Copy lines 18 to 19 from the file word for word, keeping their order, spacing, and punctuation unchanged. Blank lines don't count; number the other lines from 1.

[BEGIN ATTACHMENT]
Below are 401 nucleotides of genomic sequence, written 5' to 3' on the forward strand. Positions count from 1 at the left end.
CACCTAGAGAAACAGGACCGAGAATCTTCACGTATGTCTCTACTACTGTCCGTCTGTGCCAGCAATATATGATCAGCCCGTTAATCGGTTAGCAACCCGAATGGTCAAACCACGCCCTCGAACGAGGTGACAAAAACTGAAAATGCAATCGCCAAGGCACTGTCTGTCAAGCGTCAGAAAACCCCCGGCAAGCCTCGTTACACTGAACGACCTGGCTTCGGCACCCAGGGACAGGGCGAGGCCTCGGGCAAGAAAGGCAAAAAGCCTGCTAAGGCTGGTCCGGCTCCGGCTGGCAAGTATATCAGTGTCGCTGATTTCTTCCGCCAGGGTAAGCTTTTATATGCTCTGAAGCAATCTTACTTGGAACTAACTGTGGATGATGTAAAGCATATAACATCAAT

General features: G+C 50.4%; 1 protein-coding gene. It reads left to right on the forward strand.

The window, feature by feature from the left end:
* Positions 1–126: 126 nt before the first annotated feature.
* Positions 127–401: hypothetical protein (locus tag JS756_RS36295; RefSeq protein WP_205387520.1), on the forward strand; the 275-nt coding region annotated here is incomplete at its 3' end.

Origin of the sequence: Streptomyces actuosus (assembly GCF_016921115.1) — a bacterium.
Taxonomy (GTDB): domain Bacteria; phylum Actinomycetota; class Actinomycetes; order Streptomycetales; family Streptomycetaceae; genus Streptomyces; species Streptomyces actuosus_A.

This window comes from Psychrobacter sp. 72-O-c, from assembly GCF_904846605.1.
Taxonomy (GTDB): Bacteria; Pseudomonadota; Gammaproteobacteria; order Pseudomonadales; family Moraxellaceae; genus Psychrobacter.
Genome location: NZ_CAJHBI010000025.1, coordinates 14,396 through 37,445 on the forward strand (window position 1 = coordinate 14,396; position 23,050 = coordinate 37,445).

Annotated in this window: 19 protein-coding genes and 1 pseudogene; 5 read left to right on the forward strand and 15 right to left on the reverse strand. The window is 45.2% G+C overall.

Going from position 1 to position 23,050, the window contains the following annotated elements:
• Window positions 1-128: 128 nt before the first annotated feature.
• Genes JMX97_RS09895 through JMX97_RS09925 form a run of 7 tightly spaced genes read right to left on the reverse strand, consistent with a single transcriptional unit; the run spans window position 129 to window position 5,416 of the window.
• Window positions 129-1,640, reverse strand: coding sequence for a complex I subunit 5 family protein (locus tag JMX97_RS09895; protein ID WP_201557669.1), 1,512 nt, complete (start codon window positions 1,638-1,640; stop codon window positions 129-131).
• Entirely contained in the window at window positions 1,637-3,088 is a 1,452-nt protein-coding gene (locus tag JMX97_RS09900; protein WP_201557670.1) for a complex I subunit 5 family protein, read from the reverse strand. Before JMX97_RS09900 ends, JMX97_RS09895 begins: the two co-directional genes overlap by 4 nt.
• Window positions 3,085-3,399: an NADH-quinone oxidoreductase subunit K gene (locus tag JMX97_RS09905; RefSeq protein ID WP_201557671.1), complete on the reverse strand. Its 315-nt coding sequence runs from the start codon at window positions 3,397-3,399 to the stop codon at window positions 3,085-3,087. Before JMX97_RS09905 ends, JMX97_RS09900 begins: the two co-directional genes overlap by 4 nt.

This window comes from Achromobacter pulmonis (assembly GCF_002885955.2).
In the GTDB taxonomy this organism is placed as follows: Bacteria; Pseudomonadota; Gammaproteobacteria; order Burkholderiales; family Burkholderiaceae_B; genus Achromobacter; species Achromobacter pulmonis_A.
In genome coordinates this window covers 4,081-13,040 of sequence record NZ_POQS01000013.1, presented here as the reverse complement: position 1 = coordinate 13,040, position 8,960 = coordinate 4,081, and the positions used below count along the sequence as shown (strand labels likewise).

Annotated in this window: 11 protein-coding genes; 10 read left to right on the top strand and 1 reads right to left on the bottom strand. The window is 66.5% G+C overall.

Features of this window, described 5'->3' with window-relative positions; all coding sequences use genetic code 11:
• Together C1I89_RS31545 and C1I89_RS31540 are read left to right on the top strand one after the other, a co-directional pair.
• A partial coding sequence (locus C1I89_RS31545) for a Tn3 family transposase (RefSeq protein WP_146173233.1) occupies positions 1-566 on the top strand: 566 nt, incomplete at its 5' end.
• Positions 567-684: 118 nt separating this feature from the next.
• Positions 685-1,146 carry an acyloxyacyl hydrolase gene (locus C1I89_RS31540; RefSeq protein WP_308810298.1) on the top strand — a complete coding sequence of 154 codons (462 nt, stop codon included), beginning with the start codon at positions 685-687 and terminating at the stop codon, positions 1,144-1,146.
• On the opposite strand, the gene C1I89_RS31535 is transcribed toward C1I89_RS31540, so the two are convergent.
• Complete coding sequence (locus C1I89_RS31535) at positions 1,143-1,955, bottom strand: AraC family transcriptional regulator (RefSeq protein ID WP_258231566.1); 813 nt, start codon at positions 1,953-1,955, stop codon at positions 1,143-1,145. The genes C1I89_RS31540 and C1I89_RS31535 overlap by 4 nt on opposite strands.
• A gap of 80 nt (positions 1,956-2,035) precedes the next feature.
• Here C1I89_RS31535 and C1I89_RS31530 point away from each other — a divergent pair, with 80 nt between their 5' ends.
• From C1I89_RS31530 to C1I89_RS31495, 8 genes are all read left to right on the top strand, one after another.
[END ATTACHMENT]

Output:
• Window positions 3,085-3,399: an NADH-quinone oxidoreductase subunit K gene (locus tag JMX97_RS09905; RefSeq protein ID WP_201557671.1), complete on the reverse strand. Its 315-nt coding sequence runs from the start codon at window positions 3,397-3,399 to the stop codon at window positions 3,085-3,087. Before JMX97_RS09905 ends, JMX97_RS09900 begins: the two co-directional genes overlap by 4 nt.

This window comes from Achromobacter pulmonis (assembly GCF_002885955.2).